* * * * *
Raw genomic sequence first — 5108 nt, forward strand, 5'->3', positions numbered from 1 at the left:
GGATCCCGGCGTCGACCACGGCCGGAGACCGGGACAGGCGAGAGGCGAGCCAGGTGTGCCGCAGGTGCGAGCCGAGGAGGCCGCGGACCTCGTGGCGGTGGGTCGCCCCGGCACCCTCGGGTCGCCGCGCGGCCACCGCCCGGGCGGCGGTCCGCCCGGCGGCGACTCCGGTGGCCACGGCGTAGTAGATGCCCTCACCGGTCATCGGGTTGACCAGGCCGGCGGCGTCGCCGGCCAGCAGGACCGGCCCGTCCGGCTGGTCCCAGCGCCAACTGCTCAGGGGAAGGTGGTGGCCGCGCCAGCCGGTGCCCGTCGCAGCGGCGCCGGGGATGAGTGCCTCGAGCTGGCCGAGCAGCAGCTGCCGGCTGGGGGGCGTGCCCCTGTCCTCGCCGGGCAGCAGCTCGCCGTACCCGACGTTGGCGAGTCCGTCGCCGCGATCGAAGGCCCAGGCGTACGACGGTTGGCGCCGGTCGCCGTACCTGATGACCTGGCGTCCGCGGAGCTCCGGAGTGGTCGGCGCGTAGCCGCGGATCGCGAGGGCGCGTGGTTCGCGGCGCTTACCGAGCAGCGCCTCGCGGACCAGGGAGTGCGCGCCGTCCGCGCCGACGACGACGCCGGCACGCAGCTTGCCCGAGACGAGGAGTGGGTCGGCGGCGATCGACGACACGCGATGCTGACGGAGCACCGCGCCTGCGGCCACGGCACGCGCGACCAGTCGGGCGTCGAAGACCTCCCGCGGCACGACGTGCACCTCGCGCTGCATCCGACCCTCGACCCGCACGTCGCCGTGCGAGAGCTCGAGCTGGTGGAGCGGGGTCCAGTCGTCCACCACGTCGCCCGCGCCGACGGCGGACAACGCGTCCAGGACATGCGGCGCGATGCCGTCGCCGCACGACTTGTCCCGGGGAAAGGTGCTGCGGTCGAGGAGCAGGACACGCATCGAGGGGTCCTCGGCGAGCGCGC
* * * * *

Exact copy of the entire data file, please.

Raw genomic sequence first — 5108 nt, forward strand, 5'->3', positions numbered from 1 at the left:
GGATCCCGGCGTCGACCACGGCCGGAGACCGGGACAGGCGAGAGGCGAGCCAGGTGTGCCGCAGGTGCGAGCCGAGGAGGCCGCGGACCTCGTGGCGGTGGGTCGCCCCGGCACCCTCGGGTCGCCGCGCGGCCACCGCCCGGGCGGCGGTCCGCCCGGCGGCGACTCCGGTGGCCACGGCGTAGTAGATGCCCTCACCGGTCATCGGGTTGACCAGGCCGGCGGCGTCGCCGGCCAGCAGGACCGGCCCGTCCGGCTGGTCCCAGCGCCAACTGCTCAGGGGAAGGTGGTGGCCGCGCCAGCCGGTGCCCGTCGCAGCGGCGCCGGGGATGAGTGCCTCGAGCTGGCCGAGCAGCAGCTGCCGGCTGGGGGGCGTGCCCCTGTCCTCGCCGGGCAGCAGCTCGCCGTACCCGACGTTGGCGAGTCCGTCGCCGCGATCGAAGGCCCAGGCGTACGACGGTTGGCGCCGGTCGCCGTACCTGATGACCTGGCGTCCGCGGAGCTCCGGAGTGGTCGGCGCGTAGCCGCGGATCGCGAGGGCGCGTGGTTCGCGGCGCTTACCGAGCAGCGCCTCGCGGACCAGGGAGTGCGCGCCGTCCGCGCCGACGACGACGCCGGCACGCAGCTTGCCCGAGACGAGGAGTGGGTCGGCGGCGATCGACGACACGCGATGCTGACGGAGCACCGCGCCTGCGGCCACGGCACGCGCGACCAGTCGGGCGTCGAAGACCTCCCGCGGCACGACGTGCACCTCGCGCTGCATCCGACCCTCGACCCGCACGTCGCCGTGCGAGAGCTCGAGCTGGTGGAGCGGGGTCCAGTCGTCCACCACGTCGCCCGCGCCGACGGCGGACAACGCGTCCAGGACATGCGGCGCGATGCCGTCGCCGCACGACTTGTCCCGGGGAAAGGTGCTGCGGTCGAGGAGCAGGACACGCATCGAGGGGTCCTCGGCGAGCGCGC